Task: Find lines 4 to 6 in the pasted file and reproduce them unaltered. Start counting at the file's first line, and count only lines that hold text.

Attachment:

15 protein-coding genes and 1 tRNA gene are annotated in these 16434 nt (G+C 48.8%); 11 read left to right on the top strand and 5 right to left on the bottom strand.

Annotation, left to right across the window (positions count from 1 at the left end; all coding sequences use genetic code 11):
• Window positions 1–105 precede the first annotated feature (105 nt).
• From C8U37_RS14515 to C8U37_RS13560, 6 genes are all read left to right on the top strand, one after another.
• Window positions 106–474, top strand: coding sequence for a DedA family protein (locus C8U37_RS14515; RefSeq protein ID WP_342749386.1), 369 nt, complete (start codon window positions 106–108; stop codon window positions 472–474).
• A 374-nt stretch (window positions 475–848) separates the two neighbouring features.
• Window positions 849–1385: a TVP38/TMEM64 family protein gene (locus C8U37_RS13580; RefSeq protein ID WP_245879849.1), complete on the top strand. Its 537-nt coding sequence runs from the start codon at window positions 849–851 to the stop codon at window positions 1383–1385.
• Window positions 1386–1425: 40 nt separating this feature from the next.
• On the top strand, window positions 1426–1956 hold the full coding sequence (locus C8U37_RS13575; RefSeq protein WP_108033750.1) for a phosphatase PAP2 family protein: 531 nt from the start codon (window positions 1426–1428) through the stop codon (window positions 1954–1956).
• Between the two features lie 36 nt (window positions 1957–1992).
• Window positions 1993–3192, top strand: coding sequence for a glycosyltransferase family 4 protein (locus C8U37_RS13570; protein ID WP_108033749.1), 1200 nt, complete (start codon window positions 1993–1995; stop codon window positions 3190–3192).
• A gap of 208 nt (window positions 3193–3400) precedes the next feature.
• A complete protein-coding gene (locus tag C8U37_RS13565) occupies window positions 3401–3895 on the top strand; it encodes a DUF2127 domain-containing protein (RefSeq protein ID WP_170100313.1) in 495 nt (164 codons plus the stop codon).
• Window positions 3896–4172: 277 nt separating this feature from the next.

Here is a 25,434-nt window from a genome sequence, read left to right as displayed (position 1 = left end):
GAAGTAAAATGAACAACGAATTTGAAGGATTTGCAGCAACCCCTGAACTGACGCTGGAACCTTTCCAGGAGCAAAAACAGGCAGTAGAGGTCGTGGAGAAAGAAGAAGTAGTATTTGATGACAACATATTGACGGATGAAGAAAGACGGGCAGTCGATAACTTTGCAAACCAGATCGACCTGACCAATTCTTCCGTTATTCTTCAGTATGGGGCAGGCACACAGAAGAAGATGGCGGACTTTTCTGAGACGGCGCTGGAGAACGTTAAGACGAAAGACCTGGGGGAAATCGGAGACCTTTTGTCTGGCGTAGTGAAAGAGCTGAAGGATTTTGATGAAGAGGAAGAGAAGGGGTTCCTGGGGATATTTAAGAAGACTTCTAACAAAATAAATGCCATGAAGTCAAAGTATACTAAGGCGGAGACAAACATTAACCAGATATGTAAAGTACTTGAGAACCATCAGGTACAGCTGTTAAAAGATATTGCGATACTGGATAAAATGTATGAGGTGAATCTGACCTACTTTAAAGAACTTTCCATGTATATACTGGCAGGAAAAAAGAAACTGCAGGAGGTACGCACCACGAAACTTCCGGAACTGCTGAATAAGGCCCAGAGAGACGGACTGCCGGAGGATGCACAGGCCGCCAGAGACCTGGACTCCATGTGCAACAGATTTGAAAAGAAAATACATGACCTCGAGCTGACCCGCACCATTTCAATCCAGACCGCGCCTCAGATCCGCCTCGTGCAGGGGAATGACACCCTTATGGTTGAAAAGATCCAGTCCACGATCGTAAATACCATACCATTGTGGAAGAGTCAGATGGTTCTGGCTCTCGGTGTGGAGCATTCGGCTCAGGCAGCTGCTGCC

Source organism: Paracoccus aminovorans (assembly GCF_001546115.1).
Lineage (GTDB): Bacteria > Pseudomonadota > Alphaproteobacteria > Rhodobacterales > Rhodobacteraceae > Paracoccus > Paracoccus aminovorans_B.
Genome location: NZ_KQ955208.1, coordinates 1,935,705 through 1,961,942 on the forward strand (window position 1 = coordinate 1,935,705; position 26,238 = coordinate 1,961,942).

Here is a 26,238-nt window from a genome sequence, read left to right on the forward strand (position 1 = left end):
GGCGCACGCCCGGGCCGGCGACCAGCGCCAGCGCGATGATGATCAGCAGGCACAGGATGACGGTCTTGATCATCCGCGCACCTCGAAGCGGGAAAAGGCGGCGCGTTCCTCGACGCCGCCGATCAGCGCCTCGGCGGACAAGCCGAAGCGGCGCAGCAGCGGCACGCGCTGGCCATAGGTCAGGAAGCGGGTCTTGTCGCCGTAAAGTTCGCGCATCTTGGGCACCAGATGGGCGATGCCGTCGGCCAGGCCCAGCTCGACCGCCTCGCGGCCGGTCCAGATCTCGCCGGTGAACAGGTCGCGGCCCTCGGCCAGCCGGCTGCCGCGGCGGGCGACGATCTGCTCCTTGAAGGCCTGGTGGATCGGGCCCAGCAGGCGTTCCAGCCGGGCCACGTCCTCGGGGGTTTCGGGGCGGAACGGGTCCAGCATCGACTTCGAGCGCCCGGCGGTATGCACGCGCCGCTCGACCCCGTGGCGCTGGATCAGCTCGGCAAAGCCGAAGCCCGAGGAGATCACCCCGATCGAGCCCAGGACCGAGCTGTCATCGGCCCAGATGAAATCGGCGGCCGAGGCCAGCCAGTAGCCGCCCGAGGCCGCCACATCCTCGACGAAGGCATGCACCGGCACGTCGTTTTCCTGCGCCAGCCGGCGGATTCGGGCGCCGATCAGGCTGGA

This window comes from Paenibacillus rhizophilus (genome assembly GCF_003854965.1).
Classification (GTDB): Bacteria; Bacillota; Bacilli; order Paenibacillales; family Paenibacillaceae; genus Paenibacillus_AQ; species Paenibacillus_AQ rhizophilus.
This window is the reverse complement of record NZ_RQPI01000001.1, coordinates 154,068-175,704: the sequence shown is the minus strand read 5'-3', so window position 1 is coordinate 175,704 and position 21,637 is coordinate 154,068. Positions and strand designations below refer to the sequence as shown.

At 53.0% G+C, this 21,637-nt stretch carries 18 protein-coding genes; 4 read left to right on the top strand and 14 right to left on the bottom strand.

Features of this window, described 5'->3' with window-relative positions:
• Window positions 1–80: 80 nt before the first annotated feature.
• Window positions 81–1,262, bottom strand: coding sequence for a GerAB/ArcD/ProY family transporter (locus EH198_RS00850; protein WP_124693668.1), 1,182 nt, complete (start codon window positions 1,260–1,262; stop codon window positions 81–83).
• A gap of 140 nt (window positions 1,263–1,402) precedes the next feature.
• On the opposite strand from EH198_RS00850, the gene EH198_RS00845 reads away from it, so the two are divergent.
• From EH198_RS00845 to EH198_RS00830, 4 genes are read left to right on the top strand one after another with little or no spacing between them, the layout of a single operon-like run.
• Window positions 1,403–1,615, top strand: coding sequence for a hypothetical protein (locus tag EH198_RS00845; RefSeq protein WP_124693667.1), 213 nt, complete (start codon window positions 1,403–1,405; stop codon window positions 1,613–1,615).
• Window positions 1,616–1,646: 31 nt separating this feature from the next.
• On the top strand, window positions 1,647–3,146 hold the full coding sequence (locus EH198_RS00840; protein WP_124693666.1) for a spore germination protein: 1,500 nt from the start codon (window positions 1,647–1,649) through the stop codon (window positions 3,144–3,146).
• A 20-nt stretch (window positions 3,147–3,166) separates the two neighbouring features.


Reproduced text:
• From C8U37_RS14515 to C8U37_RS13560, 6 genes are all read left to right on the top strand, one after another.
• Window positions 106–474, top strand: coding sequence for a DedA family protein (locus C8U37_RS14515; RefSeq protein ID WP_342749386.1), 369 nt, complete (start codon window positions 106–108; stop codon window positions 472–474).
• A 374-nt stretch (window positions 475–848) separates the two neighbouring features.